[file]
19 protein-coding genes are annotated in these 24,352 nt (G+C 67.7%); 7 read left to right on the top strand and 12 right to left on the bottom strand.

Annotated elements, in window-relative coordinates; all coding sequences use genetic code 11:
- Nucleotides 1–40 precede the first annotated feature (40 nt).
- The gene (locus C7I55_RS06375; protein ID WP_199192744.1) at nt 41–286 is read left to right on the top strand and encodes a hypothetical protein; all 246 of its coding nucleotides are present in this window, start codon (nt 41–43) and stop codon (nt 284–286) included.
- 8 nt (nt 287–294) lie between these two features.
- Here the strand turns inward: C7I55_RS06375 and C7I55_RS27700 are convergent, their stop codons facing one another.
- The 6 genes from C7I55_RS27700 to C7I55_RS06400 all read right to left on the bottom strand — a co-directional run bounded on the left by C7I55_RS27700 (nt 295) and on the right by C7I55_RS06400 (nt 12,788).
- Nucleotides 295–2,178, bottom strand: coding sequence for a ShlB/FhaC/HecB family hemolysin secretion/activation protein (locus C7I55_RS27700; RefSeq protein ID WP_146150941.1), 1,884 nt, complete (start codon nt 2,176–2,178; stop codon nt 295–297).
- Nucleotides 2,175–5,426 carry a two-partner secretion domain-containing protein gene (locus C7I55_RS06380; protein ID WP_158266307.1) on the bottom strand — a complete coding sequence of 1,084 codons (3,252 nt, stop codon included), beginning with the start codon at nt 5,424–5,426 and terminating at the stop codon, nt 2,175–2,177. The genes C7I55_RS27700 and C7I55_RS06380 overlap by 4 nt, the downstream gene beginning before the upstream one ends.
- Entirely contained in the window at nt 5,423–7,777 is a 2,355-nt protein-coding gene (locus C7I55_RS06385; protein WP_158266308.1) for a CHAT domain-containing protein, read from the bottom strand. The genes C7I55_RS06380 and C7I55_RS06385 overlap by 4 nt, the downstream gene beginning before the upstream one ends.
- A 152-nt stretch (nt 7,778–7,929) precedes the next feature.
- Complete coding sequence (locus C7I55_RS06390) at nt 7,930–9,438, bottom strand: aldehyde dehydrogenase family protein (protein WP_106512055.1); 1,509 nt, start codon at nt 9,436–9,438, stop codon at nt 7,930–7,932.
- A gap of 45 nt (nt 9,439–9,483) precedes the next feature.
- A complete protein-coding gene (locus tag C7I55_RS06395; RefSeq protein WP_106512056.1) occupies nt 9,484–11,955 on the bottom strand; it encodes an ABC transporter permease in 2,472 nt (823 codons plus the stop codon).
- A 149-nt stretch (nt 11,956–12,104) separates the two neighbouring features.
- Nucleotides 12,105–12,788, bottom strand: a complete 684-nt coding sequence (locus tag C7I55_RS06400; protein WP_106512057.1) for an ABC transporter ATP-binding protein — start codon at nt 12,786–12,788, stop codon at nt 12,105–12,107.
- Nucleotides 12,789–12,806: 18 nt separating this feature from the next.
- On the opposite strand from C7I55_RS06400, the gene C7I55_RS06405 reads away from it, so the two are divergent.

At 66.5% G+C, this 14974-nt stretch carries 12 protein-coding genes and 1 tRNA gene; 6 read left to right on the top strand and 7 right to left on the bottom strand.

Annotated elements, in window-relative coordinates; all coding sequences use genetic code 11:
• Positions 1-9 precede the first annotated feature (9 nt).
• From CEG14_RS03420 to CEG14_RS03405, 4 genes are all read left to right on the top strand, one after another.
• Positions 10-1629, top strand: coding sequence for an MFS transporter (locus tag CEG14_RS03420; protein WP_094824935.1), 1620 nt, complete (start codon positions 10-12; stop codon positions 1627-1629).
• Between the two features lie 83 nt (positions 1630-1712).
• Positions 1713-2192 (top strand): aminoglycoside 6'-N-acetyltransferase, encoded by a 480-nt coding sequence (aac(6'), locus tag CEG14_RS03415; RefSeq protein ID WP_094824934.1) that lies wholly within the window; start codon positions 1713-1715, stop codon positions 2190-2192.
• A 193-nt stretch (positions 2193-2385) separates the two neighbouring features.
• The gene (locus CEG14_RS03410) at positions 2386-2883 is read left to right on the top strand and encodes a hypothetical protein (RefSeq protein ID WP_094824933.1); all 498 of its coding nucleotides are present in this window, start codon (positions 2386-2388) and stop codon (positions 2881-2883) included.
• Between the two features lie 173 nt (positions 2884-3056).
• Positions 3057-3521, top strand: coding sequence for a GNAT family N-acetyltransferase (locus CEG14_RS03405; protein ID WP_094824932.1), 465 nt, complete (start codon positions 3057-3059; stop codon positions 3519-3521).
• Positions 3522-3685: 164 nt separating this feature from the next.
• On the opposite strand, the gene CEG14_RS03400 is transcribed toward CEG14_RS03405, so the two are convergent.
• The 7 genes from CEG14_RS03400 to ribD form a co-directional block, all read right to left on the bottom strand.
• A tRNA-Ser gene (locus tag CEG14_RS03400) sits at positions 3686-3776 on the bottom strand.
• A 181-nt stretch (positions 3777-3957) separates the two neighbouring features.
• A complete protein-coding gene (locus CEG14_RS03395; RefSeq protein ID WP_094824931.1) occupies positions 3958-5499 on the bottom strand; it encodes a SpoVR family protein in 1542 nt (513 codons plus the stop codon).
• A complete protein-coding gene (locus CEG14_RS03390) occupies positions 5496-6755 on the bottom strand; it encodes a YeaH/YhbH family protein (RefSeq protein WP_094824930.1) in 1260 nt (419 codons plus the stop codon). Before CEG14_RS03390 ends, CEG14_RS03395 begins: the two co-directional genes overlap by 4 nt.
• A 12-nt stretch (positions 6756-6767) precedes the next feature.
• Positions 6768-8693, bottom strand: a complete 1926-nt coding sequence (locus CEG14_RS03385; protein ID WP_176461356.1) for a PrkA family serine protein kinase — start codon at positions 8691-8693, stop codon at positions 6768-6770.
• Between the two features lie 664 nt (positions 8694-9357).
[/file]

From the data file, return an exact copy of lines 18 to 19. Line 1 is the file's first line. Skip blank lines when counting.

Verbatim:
- On the opposite strand from C7I55_RS06400, the gene C7I55_RS06405 reads away from it, so the two are divergent.

At 66.5% G+C, this 14974-nt stretch carries 12 protein-coding genes and 1 tRNA gene; 6 read left to right on the top strand and 7 right to left on the bottom strand.